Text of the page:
"Mankind must either look for salvation from within or without. Hellenism and Christianity bid him look within. The Marxian Creed bids him look without and expect regeneration from the agency of material conditions." From Editorial, Daily Telegraph, January 7th, 1922.
Once upon a time there was an old man who lived in a tub. According to the most reliable reports got from almost totally unreliable historians, that strange old man didn't want much of the stuff of the earth. In the middle of a market he would some times stand still, look blandly upon the good things of Greece, and melodramatically exclaim, "Good Lord ! how many things are there in the world of which Diogenes hath no need." Then he went again to his simple old home.
That is all I know of Diogenes, and all I care to know. He has always struck me as being a rather silly gentleman. Others seem to think him to have been a wise boy, and say (as Viscount Milner did in his address to the Classical Association, as the "Telegraph" did in its editorial comments on Milner's address) that it we were wise as he, Old Tubby, we wouldn't rush about on the earth for lamb chops and green peas and wines to wash 'em down, and clothes to keep ourselves warm, nor yet for houses . . . but instead we would get hold of a damned good book, soak our minds in sentimentality, forget almost we have bellies, and thereafter be content with plain living and high thinking.
That way of thinking won't do for us. Philosophy can help us a fair amount when we are in the thick of the natural and inevitable tragedies of life. Ordinarily, the human needs, physical needs, must be satisfied first. You may be idealistic; you may start life on oatmeal and water, and keep your pockets full of books; you may feed on an abundance of moonlight and music and a minimum of boiled rice; you may sit out the nights over Plato, Socrates, and the rest of the old crowd of chatterers; you may be Godly, Philosophic, Poetic; you may do all that and be all that—for only a short time. At the end of 12 months your anatomy will be distinct as a tree in winter. You will probably get the sack for being slow, and perhaps in the end you will have to look out for an old tub. And I think I should laugh to see the wind whistle through you as it does through a bare tree.
Far as I can see, the old man in the tub was wrong. And Milner is wrong, and even the "Telegraph" is wrong. We can't successfully ignore the facts of our place in the scheme of the universe, nor the character of our particular make-up. Before we can enjoy anything—the fresh air, the colours in skies or in fields, human companionship or any sort of books done by wise or passionate men—we must have a certain amount of flesh on our bones.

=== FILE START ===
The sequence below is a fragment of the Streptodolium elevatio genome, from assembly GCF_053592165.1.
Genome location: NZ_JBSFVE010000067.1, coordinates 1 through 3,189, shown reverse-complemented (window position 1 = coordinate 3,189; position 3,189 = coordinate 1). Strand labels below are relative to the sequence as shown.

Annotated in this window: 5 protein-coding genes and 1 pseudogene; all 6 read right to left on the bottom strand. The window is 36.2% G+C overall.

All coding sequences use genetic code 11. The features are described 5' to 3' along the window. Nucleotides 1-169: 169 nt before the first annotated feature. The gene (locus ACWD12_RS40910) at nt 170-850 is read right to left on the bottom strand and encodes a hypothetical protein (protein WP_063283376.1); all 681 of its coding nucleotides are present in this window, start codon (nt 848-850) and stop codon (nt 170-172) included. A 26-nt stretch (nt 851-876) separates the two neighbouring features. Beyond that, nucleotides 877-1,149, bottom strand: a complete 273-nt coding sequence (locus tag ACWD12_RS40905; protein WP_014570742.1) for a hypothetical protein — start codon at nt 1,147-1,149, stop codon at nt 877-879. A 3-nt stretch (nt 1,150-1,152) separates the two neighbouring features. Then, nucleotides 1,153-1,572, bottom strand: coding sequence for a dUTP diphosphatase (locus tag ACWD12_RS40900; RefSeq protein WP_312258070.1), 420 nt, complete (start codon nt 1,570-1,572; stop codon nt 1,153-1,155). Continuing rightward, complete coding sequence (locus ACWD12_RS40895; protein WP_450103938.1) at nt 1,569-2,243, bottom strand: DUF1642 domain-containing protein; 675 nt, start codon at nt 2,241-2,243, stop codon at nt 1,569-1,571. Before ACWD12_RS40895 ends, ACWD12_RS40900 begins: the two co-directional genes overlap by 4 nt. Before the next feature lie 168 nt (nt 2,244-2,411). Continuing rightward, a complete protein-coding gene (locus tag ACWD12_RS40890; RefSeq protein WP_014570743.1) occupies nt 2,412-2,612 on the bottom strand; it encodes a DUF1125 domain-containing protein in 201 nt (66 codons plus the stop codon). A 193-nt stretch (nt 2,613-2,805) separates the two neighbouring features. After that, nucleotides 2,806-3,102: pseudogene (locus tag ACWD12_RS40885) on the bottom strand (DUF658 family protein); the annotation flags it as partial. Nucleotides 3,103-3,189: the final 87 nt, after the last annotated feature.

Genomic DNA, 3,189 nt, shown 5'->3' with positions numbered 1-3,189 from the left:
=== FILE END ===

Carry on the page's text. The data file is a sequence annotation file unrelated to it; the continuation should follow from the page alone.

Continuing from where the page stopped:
Nowadays thousands of people are far too thin. They are too thin to think. They are hungry, ragged, haggard, and full of bitterness ; but they are too thin to think. I will not now go into the sickening history of the workers. Those who suffer ought to know all about it. The awful curse of Capitalism was upon them from the first.
They have sweated in the pits and at the furnaces, and been heroic upon the seas. They have done weaving and made engines and ships. They have put numberless big buildings all over the country, and they have made some pretty good guns. But the people who have done all this are poor. And the monocled sensualist who would do anything to recover his youth, "except get up early in the morning, take exercise, or become a useful member of society," represents the class which, by its agents in Parliament, controls the guns which control you.
I haven't much more to say now.
Rub out all you have heard about politics. Try to get your second wind. If you don't, then the years will pass on as before —the shadow of Capitalism will be upon us all—the hate and sin and sorrow of this social system will go on, and millions of workers, will be needlessly crushed and treated worse than the beasts of the field. If you want to laugh then you will have to get blind drunk.
Our way is the best way. We want all people to be free and happy. Our Object and our Principles are printed plainly as possible on the back page of the "S.S." If you won't trouble to read them and thoroughly consider them, I may as well dry up, for you won't be bothered with anything I say here. If you think the "Telegraph," Milner, and the Old Man in the Tub to be right, if the affairs of the world are nothing to you, then you will let the capitalists still own and control all the wealth and all the sources of wealth.
If you think Tubby's philosophy to be wrong,